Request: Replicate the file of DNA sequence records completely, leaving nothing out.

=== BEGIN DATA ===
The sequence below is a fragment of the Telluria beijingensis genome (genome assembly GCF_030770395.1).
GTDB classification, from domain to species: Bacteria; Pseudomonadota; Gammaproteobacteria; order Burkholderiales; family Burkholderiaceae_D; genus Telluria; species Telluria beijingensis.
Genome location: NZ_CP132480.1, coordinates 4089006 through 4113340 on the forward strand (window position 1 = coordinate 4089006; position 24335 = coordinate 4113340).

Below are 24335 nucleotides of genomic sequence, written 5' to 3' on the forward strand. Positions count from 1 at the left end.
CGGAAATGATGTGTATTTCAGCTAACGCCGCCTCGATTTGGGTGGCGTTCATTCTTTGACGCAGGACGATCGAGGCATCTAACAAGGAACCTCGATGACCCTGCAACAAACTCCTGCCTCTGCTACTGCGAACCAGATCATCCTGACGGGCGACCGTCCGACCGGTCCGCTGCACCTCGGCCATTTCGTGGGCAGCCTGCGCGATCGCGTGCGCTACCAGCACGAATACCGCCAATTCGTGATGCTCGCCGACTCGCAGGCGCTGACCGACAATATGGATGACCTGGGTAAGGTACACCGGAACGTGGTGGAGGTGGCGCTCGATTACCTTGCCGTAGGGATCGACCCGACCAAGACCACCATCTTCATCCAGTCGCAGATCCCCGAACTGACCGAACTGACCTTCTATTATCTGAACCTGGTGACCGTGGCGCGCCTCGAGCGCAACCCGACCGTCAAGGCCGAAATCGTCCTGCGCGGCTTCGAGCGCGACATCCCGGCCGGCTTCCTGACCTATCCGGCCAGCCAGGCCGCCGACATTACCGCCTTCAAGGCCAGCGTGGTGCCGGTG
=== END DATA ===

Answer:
The sequence below is a fragment of the Telluria beijingensis genome (genome assembly GCF_030770395.1).
GTDB classification, from domain to species: Bacteria; Pseudomonadota; Gammaproteobacteria; order Burkholderiales; family Burkholderiaceae_D; genus Telluria; species Telluria beijingensis.
Genome location: NZ_CP132480.1, coordinates 4089006 through 4113340 on the forward strand (window position 1 = coordinate 4089006; position 24335 = coordinate 4113340).

Below are 24335 nucleotides of genomic sequence, written 5' to 3' on the forward strand. Positions count from 1 at the left end.
CGGAAATGATGTGTATTTCAGCTAACGCCGCCTCGATTTGGGTGGCGTTCATTCTTTGACGCAGGACGATCGAGGCATCTAACAAGGAACCTCGATGACCCTGCAACAAACTCCTGCCTCTGCTACTGCGAACCAGATCATCCTGACGGGCGACCGTCCGACCGGTCCGCTGCACCTCGGCCATTTCGTGGGCAGCCTGCGCGATCGCGTGCGCTACCAGCACGAATACCGCCAATTCGTGATGCTCGCCGACTCGCAGGCGCTGACCGACAATATGGATGACCTGGGTAAGGTACACCGGAACGTGGTGGAGGTGGCGCTCGATTACCTTGCCGTAGGGATCGACCCGACCAAGACCACCATCTTCATCCAGTCGCAGATCCCCGAACTGACCGAACTGACCTTCTATTATCTGAACCTGGTGACCGTGGCGCGCCTCGAGCGCAACCCGACCGTCAAGGCCGAAATCGTCCTGCGCGGCTTCGAGCGCGACATCCCGGCCGGCTTCCTGACCTATCCGGCCAGCCAGGCCGCCGACATTACCGCCTTCAAGGCCAGCGTGGTGCCGGTG